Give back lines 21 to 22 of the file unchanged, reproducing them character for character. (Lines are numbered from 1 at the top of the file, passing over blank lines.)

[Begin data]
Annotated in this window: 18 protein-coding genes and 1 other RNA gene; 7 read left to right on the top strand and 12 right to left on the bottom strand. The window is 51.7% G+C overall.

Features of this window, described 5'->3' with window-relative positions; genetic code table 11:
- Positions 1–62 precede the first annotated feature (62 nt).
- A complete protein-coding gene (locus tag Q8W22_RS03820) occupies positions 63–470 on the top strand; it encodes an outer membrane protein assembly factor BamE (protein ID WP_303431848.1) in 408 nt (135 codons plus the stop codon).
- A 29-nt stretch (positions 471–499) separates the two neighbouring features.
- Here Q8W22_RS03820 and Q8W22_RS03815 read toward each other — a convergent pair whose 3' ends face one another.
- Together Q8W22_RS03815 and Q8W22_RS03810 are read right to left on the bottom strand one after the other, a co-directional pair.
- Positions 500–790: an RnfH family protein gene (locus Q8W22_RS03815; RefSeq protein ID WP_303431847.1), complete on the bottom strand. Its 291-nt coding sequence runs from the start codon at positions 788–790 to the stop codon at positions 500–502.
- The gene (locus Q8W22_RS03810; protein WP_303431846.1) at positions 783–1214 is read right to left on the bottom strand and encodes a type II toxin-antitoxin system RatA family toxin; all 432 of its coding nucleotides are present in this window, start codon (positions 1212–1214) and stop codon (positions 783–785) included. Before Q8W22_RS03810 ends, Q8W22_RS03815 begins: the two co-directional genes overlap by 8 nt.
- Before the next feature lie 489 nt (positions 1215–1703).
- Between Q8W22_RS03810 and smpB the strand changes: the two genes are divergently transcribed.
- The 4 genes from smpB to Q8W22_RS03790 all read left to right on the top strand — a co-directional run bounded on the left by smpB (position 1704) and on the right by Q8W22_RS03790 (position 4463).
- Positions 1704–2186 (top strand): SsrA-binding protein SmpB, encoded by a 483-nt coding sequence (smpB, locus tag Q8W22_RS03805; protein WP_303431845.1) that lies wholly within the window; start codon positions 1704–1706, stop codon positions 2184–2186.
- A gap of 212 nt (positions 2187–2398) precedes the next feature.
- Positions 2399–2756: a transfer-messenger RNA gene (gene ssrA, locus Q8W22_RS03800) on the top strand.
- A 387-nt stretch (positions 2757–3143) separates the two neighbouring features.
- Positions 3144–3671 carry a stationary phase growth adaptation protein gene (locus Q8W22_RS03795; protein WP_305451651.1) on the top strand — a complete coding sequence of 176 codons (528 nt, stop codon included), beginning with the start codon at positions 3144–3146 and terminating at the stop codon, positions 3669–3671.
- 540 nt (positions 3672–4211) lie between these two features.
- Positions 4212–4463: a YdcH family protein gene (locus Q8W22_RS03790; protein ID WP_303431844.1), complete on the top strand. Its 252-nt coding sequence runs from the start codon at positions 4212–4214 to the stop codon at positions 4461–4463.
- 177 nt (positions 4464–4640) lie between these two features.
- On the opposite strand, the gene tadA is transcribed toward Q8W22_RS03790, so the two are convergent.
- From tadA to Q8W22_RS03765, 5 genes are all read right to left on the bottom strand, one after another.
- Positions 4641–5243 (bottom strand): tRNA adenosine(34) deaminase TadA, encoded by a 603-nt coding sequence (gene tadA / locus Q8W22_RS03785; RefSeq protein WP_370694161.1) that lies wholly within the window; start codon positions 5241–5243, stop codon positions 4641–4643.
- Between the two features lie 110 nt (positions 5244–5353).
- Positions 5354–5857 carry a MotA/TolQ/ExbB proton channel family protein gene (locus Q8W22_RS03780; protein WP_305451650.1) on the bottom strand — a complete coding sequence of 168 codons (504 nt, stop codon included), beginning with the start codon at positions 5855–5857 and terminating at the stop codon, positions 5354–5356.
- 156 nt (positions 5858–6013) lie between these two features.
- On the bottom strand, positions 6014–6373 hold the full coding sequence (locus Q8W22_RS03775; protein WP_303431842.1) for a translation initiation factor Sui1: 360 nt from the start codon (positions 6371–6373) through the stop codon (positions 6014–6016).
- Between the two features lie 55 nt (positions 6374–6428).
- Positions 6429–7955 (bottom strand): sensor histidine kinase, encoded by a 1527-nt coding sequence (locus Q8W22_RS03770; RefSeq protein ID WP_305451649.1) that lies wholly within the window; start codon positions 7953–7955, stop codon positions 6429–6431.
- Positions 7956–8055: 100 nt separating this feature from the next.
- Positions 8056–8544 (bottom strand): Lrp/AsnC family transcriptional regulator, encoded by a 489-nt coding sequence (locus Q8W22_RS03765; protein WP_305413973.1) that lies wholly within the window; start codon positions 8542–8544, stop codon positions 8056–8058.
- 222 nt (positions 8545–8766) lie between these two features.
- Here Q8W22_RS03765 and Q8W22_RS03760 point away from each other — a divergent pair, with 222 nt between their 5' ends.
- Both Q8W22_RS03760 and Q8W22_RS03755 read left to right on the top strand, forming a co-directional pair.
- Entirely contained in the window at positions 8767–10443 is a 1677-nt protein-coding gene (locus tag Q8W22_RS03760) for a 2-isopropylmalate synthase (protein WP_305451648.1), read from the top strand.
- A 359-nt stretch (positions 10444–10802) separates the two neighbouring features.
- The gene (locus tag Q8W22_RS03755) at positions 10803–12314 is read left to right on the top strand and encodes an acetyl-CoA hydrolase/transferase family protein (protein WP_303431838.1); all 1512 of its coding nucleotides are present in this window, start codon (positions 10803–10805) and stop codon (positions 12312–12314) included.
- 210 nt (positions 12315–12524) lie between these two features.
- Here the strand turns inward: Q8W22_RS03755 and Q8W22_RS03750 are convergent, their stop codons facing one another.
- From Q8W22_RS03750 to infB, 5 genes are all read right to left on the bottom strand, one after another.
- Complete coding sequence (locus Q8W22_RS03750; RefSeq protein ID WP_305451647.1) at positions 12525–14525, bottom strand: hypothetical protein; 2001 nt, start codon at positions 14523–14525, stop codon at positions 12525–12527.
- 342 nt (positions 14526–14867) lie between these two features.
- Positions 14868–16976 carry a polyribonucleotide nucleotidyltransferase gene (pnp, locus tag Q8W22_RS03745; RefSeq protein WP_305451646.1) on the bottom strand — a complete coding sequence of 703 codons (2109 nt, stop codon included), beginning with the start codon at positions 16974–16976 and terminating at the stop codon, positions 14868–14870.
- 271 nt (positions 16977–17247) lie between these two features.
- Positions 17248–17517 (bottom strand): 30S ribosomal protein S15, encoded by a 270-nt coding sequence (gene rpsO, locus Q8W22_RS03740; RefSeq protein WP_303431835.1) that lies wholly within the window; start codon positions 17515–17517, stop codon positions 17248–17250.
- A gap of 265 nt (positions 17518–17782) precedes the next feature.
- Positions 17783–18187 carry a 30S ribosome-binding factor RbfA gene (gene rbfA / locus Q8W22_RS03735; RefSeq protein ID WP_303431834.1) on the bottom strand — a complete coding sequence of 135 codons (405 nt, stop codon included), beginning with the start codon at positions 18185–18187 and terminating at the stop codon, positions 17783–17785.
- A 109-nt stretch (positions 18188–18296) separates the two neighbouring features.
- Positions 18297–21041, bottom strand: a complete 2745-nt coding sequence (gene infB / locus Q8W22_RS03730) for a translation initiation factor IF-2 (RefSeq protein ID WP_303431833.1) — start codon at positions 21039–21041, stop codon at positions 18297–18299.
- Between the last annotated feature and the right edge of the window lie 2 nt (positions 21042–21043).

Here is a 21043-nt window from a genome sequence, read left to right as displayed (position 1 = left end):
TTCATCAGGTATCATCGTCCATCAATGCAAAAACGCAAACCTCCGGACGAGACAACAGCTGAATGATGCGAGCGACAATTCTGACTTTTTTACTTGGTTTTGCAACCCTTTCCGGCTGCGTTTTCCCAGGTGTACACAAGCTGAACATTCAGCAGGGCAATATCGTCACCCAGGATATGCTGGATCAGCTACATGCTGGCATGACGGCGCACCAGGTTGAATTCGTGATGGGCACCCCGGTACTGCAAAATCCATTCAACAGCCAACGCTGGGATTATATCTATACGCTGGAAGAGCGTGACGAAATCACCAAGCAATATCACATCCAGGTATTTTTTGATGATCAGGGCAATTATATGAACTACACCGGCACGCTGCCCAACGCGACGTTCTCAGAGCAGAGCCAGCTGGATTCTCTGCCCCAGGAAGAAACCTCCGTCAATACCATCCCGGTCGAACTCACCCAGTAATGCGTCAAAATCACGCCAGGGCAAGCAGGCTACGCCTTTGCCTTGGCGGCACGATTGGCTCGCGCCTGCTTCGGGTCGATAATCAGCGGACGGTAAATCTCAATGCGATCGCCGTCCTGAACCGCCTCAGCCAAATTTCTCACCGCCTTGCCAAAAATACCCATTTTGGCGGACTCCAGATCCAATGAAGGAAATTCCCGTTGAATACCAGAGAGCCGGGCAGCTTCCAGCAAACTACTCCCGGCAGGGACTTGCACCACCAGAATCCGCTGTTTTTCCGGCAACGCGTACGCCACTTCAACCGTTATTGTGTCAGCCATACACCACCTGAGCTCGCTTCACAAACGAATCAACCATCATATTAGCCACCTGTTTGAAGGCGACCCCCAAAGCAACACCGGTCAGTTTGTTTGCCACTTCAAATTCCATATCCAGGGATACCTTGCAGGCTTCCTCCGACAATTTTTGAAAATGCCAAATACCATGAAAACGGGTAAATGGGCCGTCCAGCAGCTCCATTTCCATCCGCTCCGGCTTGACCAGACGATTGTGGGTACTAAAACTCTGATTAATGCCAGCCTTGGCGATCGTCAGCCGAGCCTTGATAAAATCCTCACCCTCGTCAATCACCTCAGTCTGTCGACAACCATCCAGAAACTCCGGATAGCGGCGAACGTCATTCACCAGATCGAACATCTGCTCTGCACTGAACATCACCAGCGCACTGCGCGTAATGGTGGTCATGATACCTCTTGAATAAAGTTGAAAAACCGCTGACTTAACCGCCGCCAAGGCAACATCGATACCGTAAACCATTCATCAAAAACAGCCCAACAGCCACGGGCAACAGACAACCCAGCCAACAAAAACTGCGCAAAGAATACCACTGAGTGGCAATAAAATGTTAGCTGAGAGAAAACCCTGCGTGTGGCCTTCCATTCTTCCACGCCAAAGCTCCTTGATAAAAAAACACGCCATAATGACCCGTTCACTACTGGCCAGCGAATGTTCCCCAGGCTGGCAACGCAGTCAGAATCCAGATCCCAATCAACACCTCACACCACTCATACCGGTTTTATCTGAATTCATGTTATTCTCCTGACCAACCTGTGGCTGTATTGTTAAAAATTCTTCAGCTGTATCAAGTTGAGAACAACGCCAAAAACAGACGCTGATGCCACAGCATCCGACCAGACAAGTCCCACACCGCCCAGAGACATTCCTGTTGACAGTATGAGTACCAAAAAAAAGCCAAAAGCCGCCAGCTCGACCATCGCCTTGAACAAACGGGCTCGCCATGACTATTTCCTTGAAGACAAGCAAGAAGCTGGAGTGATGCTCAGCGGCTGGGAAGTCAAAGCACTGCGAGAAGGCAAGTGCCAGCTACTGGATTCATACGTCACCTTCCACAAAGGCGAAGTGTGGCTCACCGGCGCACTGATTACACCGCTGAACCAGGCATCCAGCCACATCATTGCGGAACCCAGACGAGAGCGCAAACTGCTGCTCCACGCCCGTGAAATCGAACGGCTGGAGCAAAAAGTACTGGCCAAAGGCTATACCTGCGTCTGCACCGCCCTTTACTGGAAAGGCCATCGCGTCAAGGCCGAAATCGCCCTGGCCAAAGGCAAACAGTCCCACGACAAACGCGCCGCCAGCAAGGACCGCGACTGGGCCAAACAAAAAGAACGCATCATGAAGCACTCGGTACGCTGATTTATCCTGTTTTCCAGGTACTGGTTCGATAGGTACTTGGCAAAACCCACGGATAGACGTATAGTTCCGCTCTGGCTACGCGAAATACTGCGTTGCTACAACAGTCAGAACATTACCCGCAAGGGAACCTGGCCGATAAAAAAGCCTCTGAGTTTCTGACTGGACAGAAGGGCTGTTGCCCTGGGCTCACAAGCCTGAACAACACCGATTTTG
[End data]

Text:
- On the opposite strand, the gene tadA is transcribed toward Q8W22_RS03790, so the two are convergent.
- From tadA to Q8W22_RS03765, 5 genes are all read right to left on the bottom strand, one after another.